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How software test teams' people skills affect results

I wasn’t always the brilliant, charismatic, well-loved tester that I am today. Well, I’m not really any of those things today, but I often like to think I am. That’s my problem. Sometimes my ego gets in the way of my best work. I’m also susceptible to all the bad behaviors that come with tight deadlines, layoffs and work I don’t particularly like. Like everyone else, I can let stress tax my professional relationships.

Karen Johnson will be tackling this problem head on during her talk — titled “Building Alliances” — at the Pacific Northwest Software Quality Conference (PNSQC), which takes place Oct 26-28, 2009 in Portland Oregon. Karen will look at how to create and foster successful professional relationships with teams and people. That means not just fostering a collaborative spirit, but also looking for ways that teams can look out for each other and work together.

“The talk focuses on building healthy relationships at work,” Johnson told me recently. “In theory we have a relationship with everyone we work with, at least at some level. But how many relationships do you have on your team or at your company that you can count on when the going gets tough? The answer is usually a handful of carefully maintained alliances. Those alliances are the solid dependable work relationships my talk is focused on. How do those alliances get built? And how are those relationships maintained?”

Karen Johnson is an independent software test consultant and has been involved in software testing for more than two decades. She has extensive test management experience, and her work often focuses on strategic planning. A frequent speaker at major conferences, she has published numerous articles and recorded webcasts on software testing, many of them here on She is also a contributing author to “Beautiful Testing,” a O’Reilly book coming out later this year.

Most recently, Johnson’s focus has been on developing a sense of community for software testers working in the area of regulated software testing. She’s been studying office politics and how they affect people. In her PNSQC session, she’ll reveal her finding on positive practices of healthy, functioning teams and how those practices build good, collaborative relationships.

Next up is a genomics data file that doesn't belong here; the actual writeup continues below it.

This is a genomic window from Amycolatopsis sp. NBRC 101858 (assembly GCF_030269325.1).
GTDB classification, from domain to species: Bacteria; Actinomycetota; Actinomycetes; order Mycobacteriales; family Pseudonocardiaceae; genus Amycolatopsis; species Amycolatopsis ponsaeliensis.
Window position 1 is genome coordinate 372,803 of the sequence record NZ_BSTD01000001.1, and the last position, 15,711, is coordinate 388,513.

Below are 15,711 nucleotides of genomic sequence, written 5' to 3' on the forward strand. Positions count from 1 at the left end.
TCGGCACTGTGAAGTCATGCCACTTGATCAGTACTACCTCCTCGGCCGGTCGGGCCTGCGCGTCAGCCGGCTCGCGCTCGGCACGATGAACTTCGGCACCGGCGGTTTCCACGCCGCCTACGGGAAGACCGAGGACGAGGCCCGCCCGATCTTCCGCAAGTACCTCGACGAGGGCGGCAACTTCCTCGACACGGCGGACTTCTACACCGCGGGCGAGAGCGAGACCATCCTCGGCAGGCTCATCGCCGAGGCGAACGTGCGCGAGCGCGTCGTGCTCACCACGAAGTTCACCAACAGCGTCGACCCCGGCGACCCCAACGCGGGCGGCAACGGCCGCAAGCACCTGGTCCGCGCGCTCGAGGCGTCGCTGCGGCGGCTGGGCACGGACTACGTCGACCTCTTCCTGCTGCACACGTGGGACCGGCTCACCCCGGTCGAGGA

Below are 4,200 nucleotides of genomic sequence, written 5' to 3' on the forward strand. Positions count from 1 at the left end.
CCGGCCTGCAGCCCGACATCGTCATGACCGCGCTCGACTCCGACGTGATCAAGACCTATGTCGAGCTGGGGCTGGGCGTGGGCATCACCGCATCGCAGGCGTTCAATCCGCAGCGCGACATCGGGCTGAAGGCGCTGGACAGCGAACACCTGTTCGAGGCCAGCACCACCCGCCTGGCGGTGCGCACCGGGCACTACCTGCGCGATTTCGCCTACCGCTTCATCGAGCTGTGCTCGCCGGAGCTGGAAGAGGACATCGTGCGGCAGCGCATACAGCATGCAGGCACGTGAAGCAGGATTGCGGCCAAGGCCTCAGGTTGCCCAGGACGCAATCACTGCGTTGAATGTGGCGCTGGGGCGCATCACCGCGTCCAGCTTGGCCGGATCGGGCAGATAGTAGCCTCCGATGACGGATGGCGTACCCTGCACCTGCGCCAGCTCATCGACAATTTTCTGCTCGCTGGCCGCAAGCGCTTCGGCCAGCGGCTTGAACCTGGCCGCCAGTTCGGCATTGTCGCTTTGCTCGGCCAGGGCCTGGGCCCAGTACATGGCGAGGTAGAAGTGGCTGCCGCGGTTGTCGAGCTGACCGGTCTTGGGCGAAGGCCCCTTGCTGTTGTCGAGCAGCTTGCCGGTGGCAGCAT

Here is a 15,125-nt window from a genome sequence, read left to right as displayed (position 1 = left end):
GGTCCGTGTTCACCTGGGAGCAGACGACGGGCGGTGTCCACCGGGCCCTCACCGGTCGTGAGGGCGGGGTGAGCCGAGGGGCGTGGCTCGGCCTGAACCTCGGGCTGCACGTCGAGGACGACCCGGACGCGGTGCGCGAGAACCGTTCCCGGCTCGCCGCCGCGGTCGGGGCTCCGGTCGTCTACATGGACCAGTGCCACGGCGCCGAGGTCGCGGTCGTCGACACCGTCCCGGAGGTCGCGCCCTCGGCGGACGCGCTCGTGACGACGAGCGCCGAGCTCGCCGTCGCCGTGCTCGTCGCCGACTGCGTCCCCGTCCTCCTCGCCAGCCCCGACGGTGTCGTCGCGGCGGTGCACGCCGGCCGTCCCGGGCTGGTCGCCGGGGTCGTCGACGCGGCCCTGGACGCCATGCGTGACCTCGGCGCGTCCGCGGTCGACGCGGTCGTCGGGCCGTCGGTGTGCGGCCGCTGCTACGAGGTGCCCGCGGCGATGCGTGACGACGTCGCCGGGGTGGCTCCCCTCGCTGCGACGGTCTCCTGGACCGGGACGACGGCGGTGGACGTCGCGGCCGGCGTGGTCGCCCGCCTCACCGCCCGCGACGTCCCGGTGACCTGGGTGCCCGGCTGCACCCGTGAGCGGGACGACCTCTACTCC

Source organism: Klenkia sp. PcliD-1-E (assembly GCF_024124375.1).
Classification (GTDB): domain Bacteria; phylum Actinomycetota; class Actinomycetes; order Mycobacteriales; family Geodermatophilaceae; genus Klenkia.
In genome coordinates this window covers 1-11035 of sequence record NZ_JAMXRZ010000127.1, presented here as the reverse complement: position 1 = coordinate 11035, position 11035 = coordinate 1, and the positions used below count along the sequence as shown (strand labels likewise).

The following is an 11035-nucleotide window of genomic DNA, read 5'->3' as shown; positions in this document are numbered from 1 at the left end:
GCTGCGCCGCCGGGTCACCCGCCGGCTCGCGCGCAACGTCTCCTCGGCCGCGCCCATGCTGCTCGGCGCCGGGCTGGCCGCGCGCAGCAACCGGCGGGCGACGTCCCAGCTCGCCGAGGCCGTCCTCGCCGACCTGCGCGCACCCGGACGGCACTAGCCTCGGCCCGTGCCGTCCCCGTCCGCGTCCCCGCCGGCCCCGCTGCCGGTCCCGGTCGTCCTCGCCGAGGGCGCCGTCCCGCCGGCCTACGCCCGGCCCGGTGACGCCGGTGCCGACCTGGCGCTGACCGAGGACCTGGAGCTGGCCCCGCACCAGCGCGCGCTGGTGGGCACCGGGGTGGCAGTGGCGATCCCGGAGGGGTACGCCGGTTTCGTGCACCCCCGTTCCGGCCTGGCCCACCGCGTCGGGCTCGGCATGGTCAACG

“I find it interesting that sometimes people in our software testing community recollect with horror painful people events that have taken place from their past work experiences,” she said. “And sometimes people talk about successful alliances at work and people they’ve been able to depend on. But what I haven’t heard people talk about is how to go about creating those healthy relationships. After a number of years of working in a variety of companies, I have a collection of positive and negative experiences. My talk draws from both.

“I don’t like politics. I’m not especially good at them and earlier in my career, I figured I could avoid politics altogether. Once I became a test manager, I realized, I couldn’t avoid politics. Much of what I wanted to say and plan to say, comes from my experiences, my stories and from my heart of what I’ve learned.”

In typical Karen Johnson style, her talk will also be well referenced. Karen told me that in addition to her own experiences, the talk also draws on the work of others. “There is an amazing amount of material on the topic,” said Karen. “These references are especially good reads…”

Clearly, her talk is not focused on the technical aspects of software development. It’s about people. For those who might not feel topics like this are important, Karen offers the following:

“Let me offer this thought: One of the skills I’ve focused on acquiring and sharpening over the years is being observant. When I test software, I’m making observations. When I work with people, I use my observation skills to notice relationships and dynamics. I need to be able to observe changes with people and teams in order to get work done. It’s not just the raw technical skills that get the job done.

“If you want to test software and quietly report defects, I suppose technical skills might be enough. If you want to be someone who has influence to improve a product, you have to be able to work with people. I think it makes sense to have talks at our testing conferences that address people topics.”

Karen will also be teaching a full day tutorial on SQL at PNSQC. The class is a more advanced class focused primarily on joins and queries. For more on the upcoming show, check out the PNSQC website. You can also learn more on Karen Johnson’s website, Testing Reflections blog or by checking out some of her Expert Responses and Tips on

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